No wild west museum would be complete without gambling memorabilia…

Old-timey poker chips.
Old timey roulette table…

And with gambling comes the outlaws and the officers of the law who keep them in line…

Oklahoma out-law posters.
Old fashioned sheriff badges.

After we got done at the museum we hopped back on the trolley and swung by the state building.

Several fun facts about the state building…

1) It’s a functional state building, meaning the governor has an office inside. If you see police cruisers parked outside on any given day it means he’s in his office. (He was there when we went past.)

2) The dome is made out of 24 karat gold and can be seen from any road leading into the city. The base alone is fifty feet in circumference.

Fancy shmancy…

3) You would think since it’s gold it would be expensive, but according to our tour guide it actually has less gold in it than a typical 24 karat wedding band. The reason being is it’s made out of gold leaf and is so thin it’s see through. The tour guide says when a panel gets damaged, say from hail, they pop out a panel, iron it flat and stick it back in.

4) Wyoming was the first state to pass a law to allow women the right to vote, due in no small part to this woman- Esther Hobart Morris, whose statue resides outside the capitol building. She later went on to become the first woman Justice of the Peace in the United States.

The esteemed Esther Morris.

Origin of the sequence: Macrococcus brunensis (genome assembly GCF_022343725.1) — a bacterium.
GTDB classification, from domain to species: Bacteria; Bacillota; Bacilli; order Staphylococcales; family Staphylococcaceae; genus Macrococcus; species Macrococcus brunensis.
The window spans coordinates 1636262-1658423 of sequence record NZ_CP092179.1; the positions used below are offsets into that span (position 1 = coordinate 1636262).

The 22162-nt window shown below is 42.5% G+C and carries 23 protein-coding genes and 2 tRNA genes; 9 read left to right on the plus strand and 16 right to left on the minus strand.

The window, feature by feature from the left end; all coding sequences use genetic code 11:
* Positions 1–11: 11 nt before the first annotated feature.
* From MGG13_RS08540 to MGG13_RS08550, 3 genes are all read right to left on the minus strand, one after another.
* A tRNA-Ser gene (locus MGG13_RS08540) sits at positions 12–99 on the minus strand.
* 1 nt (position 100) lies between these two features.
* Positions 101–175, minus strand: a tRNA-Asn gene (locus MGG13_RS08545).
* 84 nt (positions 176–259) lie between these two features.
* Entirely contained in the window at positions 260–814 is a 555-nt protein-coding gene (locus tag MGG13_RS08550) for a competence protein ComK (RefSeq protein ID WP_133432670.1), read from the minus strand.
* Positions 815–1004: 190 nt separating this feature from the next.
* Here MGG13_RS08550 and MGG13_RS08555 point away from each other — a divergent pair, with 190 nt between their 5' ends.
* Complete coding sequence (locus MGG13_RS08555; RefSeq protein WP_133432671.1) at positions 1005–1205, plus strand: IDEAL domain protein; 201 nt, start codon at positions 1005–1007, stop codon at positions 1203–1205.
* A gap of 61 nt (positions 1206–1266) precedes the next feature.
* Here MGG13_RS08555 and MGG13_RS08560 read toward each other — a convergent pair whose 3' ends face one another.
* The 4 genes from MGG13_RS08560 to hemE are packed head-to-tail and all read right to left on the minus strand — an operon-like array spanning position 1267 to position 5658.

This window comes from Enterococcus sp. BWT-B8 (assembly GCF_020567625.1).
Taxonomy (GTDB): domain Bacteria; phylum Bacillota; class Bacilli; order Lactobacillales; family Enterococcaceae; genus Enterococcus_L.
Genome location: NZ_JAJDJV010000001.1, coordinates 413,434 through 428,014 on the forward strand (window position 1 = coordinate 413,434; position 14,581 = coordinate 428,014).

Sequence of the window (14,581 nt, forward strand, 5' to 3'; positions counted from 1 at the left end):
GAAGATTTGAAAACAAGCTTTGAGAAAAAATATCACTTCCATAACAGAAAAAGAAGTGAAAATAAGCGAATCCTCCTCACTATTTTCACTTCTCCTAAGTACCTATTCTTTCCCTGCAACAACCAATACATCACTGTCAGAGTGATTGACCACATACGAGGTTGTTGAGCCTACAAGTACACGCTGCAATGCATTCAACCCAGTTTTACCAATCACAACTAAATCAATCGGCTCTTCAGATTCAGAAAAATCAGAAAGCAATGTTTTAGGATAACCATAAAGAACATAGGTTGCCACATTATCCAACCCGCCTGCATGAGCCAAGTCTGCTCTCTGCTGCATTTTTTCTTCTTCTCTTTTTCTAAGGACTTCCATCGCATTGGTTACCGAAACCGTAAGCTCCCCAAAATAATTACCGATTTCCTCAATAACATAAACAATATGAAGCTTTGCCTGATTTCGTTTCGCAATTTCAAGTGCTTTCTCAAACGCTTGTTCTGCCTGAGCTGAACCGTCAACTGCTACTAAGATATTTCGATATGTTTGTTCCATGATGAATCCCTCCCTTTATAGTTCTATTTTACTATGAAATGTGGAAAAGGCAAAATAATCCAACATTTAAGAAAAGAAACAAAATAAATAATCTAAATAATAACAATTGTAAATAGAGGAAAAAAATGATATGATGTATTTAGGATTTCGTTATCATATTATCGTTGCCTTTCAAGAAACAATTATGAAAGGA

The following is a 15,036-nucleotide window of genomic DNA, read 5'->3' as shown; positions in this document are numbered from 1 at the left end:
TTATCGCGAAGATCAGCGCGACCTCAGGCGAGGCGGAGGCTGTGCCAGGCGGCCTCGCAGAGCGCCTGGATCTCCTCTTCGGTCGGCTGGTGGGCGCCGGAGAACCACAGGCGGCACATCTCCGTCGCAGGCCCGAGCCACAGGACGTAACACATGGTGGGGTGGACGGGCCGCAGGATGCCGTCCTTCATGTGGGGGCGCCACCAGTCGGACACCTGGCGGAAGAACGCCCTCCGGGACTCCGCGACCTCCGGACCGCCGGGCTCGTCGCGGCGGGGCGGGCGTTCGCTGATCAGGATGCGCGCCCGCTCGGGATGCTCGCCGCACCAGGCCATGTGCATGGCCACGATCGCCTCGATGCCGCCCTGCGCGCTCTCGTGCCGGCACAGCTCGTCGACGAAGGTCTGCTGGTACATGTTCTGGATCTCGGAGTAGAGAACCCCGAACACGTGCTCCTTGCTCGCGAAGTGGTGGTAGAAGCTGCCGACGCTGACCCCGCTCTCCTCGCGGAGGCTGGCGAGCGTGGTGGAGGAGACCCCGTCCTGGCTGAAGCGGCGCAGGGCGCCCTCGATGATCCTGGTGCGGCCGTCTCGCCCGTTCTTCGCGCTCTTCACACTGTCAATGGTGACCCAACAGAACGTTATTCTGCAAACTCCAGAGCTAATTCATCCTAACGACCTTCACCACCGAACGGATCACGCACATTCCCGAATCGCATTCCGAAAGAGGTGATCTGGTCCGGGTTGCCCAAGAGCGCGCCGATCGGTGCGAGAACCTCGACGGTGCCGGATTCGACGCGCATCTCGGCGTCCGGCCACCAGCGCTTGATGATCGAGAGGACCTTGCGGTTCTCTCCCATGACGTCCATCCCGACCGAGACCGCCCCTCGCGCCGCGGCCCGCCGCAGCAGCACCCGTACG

5) Wyoming was also the first state to have a woman governor. Nellie Tayloe Ross was the wife of William Ross, a previous governor. When he died in office a month before the general election they nominated her to take his place on the ballot. She ended up winning and took office on January 5, 1925.

From the State House we moved onto the Cheyenne Frontier Days Old West Museum. Mom and I really had a lot of fun at this place. They are known for having one of the nation’s largest collections of horse drawn vehicles. Here are some of the highlights…

Horse drawn popcorn wagon, retired 1947.
An old sheep wagon, sort of the original “camper” for sheepherders moving their flocks to new pastures.

View inside.

Horse drawn ambulances were rare, but Cheyenne was recognized for its state of the art medical facilities in its day.
Milk Wagon

Fun story about this particular type of stagecoach… When gold was found in South Dakota, they developed a stagecoach line between Deadwood South Dakota and Cheyenne. Because Cheyenne was such a huge railroad town, shipping the gold there via stagecoach was the quickest way to get it east. As a result, many outlaws started holding up stage coaches for the gold they most likely carried. To remedy this they started putting an extra man next to the driver and gave him a shot gun so he could protect the coach while the driver drove. Hence the term “riding shotgun” was born 🙂

Mom in front of the stagecoach.
Horse drawn fire cart. The hose was folded this way to prevent mildew.

Side view.

I thought this particular coach was especially cool. Talk about your original book mobile! Apparently Cheyenne can boast another first- they had the first county library in the United States established in 1886.

The town furniture maker naturally got saddled with the job of undertaker and got to drive this lovely horse drawn hearse.

I also had waaaayyyy too much fun in the kids section…

I’m a good little frontier lady 🙂

Ride em cowgirl! I’m seriously surprised the little kid vest fit me…